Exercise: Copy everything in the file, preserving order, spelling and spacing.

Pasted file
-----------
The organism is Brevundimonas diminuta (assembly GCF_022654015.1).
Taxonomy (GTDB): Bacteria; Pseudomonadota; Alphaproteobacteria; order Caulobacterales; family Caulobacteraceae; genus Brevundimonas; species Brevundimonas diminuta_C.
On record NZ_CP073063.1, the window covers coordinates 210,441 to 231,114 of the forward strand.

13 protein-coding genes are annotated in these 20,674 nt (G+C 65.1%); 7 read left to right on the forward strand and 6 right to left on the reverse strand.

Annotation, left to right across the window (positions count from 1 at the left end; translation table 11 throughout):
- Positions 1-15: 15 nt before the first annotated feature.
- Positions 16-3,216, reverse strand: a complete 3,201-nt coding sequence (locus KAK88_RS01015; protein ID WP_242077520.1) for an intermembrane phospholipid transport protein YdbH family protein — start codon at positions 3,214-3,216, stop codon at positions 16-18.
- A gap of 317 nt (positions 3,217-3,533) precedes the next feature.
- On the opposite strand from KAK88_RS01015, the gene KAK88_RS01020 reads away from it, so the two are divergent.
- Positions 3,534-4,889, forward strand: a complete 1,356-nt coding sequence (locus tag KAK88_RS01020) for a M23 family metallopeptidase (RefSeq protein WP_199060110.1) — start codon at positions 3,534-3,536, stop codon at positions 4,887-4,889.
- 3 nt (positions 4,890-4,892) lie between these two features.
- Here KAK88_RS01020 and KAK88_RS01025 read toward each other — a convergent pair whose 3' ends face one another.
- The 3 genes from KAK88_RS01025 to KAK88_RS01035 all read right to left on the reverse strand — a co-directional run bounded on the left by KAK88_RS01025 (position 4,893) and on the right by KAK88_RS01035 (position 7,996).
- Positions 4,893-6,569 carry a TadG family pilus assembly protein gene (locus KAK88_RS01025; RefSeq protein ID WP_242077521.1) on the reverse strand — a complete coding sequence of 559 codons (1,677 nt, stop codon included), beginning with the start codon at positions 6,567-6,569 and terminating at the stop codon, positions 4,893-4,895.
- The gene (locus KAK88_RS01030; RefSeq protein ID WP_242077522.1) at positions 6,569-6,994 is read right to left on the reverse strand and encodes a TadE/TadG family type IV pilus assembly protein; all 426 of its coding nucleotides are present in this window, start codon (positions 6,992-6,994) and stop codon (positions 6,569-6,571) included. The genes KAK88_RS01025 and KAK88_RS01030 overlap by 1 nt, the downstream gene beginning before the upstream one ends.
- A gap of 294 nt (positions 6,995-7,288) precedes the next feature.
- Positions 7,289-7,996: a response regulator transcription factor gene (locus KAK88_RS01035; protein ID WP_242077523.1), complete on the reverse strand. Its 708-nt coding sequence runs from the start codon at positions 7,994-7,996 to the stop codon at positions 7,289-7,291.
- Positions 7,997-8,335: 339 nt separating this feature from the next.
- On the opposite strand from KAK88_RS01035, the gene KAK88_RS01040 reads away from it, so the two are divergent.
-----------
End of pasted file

The organism is Brevundimonas diminuta (assembly GCF_022654015.1).
Taxonomy (GTDB): Bacteria; Pseudomonadota; Alphaproteobacteria; order Caulobacterales; family Caulobacteraceae; genus Brevundimonas; species Brevundimonas diminuta_C.
On record NZ_CP073063.1, the window covers coordinates 210,441 to 231,114 of the forward strand.

13 protein-coding genes are annotated in these 20,674 nt (G+C 65.1%); 7 read left to right on the forward strand and 6 right to left on the reverse strand.

Annotation, left to right across the window (positions count from 1 at the left end; translation table 11 throughout):
- Positions 1-15: 15 nt before the first annotated feature.
- Positions 16-3,216, reverse strand: a complete 3,201-nt coding sequence (locus KAK88_RS01015; protein ID WP_242077520.1) for an intermembrane phospholipid transport protein YdbH family protein — start codon at positions 3,214-3,216, stop codon at positions 16-18.
- A gap of 317 nt (positions 3,217-3,533) precedes the next feature.
- On the opposite strand from KAK88_RS01015, the gene KAK88_RS01020 reads away from it, so the two are divergent.
- Positions 3,534-4,889, forward strand: a complete 1,356-nt coding sequence (locus tag KAK88_RS01020) for a M23 family metallopeptidase (RefSeq protein WP_199060110.1) — start codon at positions 3,534-3,536, stop codon at positions 4,887-4,889.
- 3 nt (positions 4,890-4,892) lie between these two features.
- Here KAK88_RS01020 and KAK88_RS01025 read toward each other — a convergent pair whose 3' ends face one another.
- The 3 genes from KAK88_RS01025 to KAK88_RS01035 all read right to left on the reverse strand — a co-directional run bounded on the left by KAK88_RS01025 (position 4,893) and on the right by KAK88_RS01035 (position 7,996).
- Positions 4,893-6,569 carry a TadG family pilus assembly protein gene (locus KAK88_RS01025; RefSeq protein ID WP_242077521.1) on the reverse strand — a complete coding sequence of 559 codons (1,677 nt, stop codon included), beginning with the start codon at positions 6,567-6,569 and terminating at the stop codon, positions 4,893-4,895.
- The gene (locus KAK88_RS01030; RefSeq protein ID WP_242077522.1) at positions 6,569-6,994 is read right to left on the reverse strand and encodes a TadE/TadG family type IV pilus assembly protein; all 426 of its coding nucleotides are present in this window, start codon (positions 6,992-6,994) and stop codon (positions 6,569-6,571) included. The genes KAK88_RS01025 and KAK88_RS01030 overlap by 1 nt, the downstream gene beginning before the upstream one ends.
- A gap of 294 nt (positions 6,995-7,288) precedes the next feature.
- Positions 7,289-7,996: a response regulator transcription factor gene (locus KAK88_RS01035; protein ID WP_242077523.1), complete on the reverse strand. Its 708-nt coding sequence runs from the start codon at positions 7,994-7,996 to the stop codon at positions 7,289-7,291.
- Positions 7,997-8,335: 339 nt separating this feature from the next.
- On the opposite strand from KAK88_RS01035, the gene KAK88_RS01040 reads away from it, so the two are divergent.